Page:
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Georgia county races to make face shields

After receiving an urgent request for face shields, the Paulding County Chamber of Commerce mobilized volunteers and 3D printers to meet the challenge.

DALLAS, Georgia — With a continuing shortages of face masks and face shields for dedicated health care professionals, urgent calls went out for desperately needed supplies.

Within hours of getting the call from the WellStar Hospital in Paulding County that face shields were in short supply, the County Chamber of Commerce got right to work.

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The race was on to produce 3D face shields for the medical teams focusing on Covid19.

The first step was to get a supply of 3-D machines. The Chamber got 22 of them.

Next step: Get the volunteers.

“We had approximately 40 volunteers. We trained those volunteers by the pay it forward routine,” said Robert Crouse, a Paulding County volunteer who coordinated the effort.

“We had the process down so fine that we actually had some young adults and children that we are able to come in and work,” he added.

Volunteers are working in shifts around-the-clock at Chamber headquarters in Dallas, turning out the face shields, and they are still at it.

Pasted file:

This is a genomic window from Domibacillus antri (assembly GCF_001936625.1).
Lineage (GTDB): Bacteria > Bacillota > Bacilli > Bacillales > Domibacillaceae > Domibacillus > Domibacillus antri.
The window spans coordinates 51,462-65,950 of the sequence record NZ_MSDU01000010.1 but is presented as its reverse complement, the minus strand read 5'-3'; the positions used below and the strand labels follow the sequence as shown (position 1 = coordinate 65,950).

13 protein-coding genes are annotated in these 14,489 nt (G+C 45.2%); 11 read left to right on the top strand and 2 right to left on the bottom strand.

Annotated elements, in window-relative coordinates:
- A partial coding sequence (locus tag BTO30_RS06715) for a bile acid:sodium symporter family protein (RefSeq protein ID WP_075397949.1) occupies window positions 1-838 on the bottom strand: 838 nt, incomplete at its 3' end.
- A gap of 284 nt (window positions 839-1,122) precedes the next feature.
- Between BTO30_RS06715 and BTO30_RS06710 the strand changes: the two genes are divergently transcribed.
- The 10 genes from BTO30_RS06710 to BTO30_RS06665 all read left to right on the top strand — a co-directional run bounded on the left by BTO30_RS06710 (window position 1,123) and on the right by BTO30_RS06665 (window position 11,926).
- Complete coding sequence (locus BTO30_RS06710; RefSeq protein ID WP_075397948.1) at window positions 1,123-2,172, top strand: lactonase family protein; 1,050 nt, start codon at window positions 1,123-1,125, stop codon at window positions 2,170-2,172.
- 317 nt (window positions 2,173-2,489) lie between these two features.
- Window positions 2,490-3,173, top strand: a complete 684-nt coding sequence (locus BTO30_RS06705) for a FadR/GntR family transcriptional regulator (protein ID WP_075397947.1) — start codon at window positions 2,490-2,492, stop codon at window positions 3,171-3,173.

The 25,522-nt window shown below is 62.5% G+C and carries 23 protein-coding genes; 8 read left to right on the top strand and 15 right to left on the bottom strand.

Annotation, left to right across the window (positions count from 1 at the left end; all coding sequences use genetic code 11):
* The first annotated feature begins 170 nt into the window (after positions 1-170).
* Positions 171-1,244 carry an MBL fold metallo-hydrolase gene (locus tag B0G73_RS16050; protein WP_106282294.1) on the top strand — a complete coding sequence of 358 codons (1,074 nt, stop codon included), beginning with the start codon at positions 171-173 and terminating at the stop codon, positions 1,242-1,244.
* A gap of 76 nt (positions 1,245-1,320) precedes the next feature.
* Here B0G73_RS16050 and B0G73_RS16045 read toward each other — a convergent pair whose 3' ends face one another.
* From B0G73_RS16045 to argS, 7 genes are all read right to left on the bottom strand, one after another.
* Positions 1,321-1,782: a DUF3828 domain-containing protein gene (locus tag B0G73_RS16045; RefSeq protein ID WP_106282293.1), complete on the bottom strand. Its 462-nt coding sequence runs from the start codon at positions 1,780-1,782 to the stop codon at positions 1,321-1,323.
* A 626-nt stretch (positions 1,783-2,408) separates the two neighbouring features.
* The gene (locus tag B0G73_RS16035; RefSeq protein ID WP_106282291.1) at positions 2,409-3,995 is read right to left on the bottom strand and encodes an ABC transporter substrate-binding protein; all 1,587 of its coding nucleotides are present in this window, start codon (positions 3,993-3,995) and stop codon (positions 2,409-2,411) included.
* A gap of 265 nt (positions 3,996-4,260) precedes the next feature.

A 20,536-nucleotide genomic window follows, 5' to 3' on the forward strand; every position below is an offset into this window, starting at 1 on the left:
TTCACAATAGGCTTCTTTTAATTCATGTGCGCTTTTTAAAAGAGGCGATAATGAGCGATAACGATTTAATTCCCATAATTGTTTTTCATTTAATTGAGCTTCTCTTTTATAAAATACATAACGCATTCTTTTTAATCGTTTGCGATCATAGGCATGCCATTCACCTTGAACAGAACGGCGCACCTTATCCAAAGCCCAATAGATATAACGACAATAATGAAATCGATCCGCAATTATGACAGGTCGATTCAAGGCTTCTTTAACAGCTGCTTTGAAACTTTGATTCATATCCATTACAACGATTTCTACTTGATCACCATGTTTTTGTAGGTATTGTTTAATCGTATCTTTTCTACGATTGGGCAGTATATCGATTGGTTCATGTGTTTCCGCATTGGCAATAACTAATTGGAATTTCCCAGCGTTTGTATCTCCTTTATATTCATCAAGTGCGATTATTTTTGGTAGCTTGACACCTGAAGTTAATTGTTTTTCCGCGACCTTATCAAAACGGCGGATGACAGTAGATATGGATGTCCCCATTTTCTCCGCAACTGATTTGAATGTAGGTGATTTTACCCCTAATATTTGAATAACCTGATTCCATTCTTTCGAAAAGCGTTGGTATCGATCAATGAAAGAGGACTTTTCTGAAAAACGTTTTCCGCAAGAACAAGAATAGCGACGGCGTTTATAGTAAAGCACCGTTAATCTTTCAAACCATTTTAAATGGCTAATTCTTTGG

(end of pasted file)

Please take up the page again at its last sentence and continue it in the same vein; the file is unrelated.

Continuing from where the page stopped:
They have already made more than 3,200 face shields and plan to continue the effort.

“2,500 of those will be distributed to WellStar hospitals and we have been asked to produce some for our local Health Care Department; and for some of our health care agencies, as well as some other entities throughout our County.” Said Stacy Hamby, President of the Paulding County Chamber of Commerce.

But the most important element that brings it all together are the volunteers. They are all dedicated and determined to help.

 One of those volunteers is Gary Jones.

”We wanted to make some of these safety shields for our health care workers so they can continue their part in what they do in helping those people to get well. That feeling is awesome,” Jones said.

And Jones, with a 3D machine at home, says he continues making the face shields long after he leaves the Chamber workshop.

Wanting to pay it forward, the Chamber says it will counsel any county in Georgia that wants to initiate the same type of program for health providers.

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